D.O.A. (1949)

Life is tough for Frank Bigelow. Not only is he uncertain about his feelings for his girlfriend and secretary Paula, but he is also dying after having been poisoned by a radioactive substance slipped into his drink. The film D.O.A. begins famously with a long tracking shot as we follow Bigelow into the police station where he goes to report the murder of himself. The rest of the film is one long flashback, explaining all about how he came into such circumstances.

Edmond O'Brien and Pamela Britton in D.O.A. (1949)

The abbreviation DOA stands for “dead on arrival”, and that is basically what Bigelow is as he enters that police station. This gives the whole film a sense of impending doom, one which is strengthened by the protagonist’s clothes. From the beginning of the film to its very end, Bigelow wears the same elegant double-breasted suit. Only, the further the film progresses, the more beat up Bigelow gets, and the suit with him.

In addition to its many other good qualities, D.O.A. is gifted with an abundance of quirky personalities. Frank Bigelow himself is certainly among these, and in many ways he fits the archetypal cynical noir “hero”. About the only sane person in the entire film appears to be his sweetheart Paula.

This film is best enjoyed if you like a good story with lots of nice and unexpected twists. This one has them in abundance, even for a film noir. Sure, it may be a little improbable at times, but that is easily forgotten and forgiven.

Neville Brand and Edmond O'Brien in D.O.A. (1949)

Download link
Year: 1949
Running time: 1 h 23 min
Director: Anthony Mann
Stars: Robert Cummings
Image quality: Acceptable
Resolution: Medium (640×482)
Sound quality: Acceptable
Best file format: MPEG4 (953 M)


The Unchanging Sea (1910)

The oldest films I have previously reviewed on this site have been from the years 1913 and 1914, and I personally think it is very difficult to go any further back in time than that when you are looking for good feature films. But shorter films of more than just curiosity interest certainly exist from earlier, and we now end our Short Film Month by looking at one example.

There can be no denying that D. W. Griffith was one of the most important early pioneers in Hollywood, which first started to attract filmmakers around this time. One of his earliest Hollywood productions was The Unchanging Sea.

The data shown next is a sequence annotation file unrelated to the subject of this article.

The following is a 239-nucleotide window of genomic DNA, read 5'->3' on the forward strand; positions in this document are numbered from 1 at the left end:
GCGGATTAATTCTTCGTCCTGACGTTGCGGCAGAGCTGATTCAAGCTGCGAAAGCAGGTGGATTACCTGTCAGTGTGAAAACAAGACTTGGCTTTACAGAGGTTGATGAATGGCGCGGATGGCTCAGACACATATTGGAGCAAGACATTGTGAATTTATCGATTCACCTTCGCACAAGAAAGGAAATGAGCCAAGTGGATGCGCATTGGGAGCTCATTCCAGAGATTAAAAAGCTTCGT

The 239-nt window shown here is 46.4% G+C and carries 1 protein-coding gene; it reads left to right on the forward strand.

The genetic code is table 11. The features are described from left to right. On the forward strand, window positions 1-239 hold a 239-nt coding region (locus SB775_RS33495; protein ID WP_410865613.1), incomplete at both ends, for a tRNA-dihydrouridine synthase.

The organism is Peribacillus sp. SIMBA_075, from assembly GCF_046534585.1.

Arthur V. Johnson and Linda Arvidson in D. W. Griffith's The Unchanging Sea (1910)

These many years later, the film does feel a bit aged. The camera is mostly static; actors move around inside the picture as if on a stage. But this was conventional at the time, and even with this limitation, Griffith manages to create magnificent tension and visual poetry. The first half, in particular, is excellent, though melodrama creeps into the later part of the film.

Griffith had his greatest period – both in terms of artistic achievement and popularity – a few years later with films such as The Birth of a Nation (1915) and Broken Blossoms (1919). But some of his early shorts are also worth exploring, and The Unchanging Sea is definitely one of them.

This film is best enjoyed for the beautiful sceneries of the sea and the fishing village. Griffith apparently built no sets, but used a real village in California as his backdrop, for excellent effect. The documentary qualities of this film are considerable. The film is also noticeable for an early appearance by Hollywood star Mary Pickford as the fisherman’s adult daughter.

Linda Arvidson in D. W. Griffith's The Unchanging Sea (1910)

The Unchanging Sea
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Year: 1910
Running time: 14 min
Director: D. W. Griffith
Stars: Arthur V. Johnson, Mary Pickford
Image quality: Acceptable
Resolution: Medium (640×480)
Soundtrack: None
Best file format: DivX (72 M)

Samsara (2011)